Talks illustrate US need for partnership with Japan

WASHINGTON - Japan and the United States clearly declared the summit talks held on Tuesday "a historic step forward in transforming the US-Japan partnership" in their Joint Vision Statement. US administration officials are trying to emphasise the latest Japan-US summit talks as a successful example of a "rebalancing" policy inside and outside the nation.

Criticism against US President Barack Obama over his diplomatic skills has intensified. A case in point is how the Group of Seven nations could not keep in step with each other when the Beijing-led Asian Infrastructure Investment Bank (AIIB) was launched, which left an impression that Obama lacks leadership power.

Also, the United States has been attaching great importance to co-operation from Japan as its ally since Japan faces up to China while US power has been declining. The importance of Japan, which shares basic values with the United States, has only been growing in a region where the US model of democracy and the rule of law clashes with the Chinese approach of disorganizing the established order from an authoritarian position.

The United States is also worried about the conflict between Japan and South Korea on their historical perceptions. If South Korea cooperates with China on this topic, it will widen the gap between Japan and South Korea. That could become a major obstacle to dealing with the urgent threat of North Korea's nuclear and missile development.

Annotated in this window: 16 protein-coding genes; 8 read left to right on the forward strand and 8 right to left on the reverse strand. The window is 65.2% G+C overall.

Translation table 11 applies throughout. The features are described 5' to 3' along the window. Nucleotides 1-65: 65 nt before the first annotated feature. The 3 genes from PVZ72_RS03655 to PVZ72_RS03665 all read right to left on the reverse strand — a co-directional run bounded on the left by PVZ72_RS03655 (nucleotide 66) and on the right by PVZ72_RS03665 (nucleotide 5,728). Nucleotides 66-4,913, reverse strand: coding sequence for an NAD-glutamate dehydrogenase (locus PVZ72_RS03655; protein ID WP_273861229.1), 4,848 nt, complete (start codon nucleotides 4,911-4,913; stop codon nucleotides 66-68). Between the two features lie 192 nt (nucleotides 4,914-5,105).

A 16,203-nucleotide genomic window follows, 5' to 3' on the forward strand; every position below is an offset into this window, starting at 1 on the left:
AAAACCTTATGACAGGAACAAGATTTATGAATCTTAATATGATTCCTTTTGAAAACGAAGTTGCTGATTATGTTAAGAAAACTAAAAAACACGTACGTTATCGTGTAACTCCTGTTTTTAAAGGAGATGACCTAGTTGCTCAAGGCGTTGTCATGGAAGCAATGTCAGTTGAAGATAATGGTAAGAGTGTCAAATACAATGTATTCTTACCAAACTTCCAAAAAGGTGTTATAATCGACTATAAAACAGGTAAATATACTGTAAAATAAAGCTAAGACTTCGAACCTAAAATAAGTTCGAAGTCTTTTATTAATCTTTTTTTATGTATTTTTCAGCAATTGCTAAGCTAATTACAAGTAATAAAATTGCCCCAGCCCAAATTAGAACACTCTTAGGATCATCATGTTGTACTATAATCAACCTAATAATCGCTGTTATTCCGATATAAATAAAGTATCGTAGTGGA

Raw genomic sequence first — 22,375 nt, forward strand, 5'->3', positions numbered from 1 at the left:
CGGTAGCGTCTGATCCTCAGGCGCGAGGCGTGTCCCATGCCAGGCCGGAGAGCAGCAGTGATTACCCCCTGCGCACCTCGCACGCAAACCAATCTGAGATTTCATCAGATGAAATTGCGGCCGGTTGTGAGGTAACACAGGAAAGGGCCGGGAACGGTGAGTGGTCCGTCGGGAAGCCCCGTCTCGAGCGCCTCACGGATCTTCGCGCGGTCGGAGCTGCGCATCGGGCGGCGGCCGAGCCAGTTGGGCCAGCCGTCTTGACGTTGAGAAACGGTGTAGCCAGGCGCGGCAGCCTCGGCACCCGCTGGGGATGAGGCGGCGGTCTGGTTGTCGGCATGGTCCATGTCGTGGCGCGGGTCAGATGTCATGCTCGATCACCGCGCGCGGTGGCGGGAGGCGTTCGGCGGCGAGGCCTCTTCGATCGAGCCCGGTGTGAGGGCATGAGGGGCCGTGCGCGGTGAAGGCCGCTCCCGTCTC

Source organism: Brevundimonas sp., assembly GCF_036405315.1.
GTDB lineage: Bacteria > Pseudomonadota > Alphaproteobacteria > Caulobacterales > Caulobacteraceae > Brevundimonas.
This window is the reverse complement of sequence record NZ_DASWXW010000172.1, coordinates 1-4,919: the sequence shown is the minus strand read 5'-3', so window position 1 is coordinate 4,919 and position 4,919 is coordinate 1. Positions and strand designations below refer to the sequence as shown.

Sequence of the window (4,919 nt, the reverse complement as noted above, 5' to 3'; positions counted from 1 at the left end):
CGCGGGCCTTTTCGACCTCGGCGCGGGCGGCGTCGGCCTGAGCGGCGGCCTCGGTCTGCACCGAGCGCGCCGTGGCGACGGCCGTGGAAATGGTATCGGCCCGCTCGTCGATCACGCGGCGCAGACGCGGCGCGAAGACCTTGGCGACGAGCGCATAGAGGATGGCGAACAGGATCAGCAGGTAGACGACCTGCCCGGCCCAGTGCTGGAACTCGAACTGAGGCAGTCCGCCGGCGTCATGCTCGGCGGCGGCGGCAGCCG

The joint statement stipulates: "The journey our two countries have travelled demonstrates that reconciliation is possible when all sides are devoted to achieving it."

The United States is urging Japan and South Korea to overcome historical differences as the United States and Japan did.

When US and South Korean senior government officials met in Washington on April 16, the American officials asked their counterparts not to pressure Japan on history or Prime Minister Shinzo Abe's speech to the US Congress, according to sources.

Meanwhile, Ben Rhodes, Obama's deputy national security adviser, asked Japan to constructively deal with the issue in accordance with its past statements. An example of such a statement is the one issued by then Prime Minister Tomiichi Murayama to mark the 50th anniversary of the end of the war.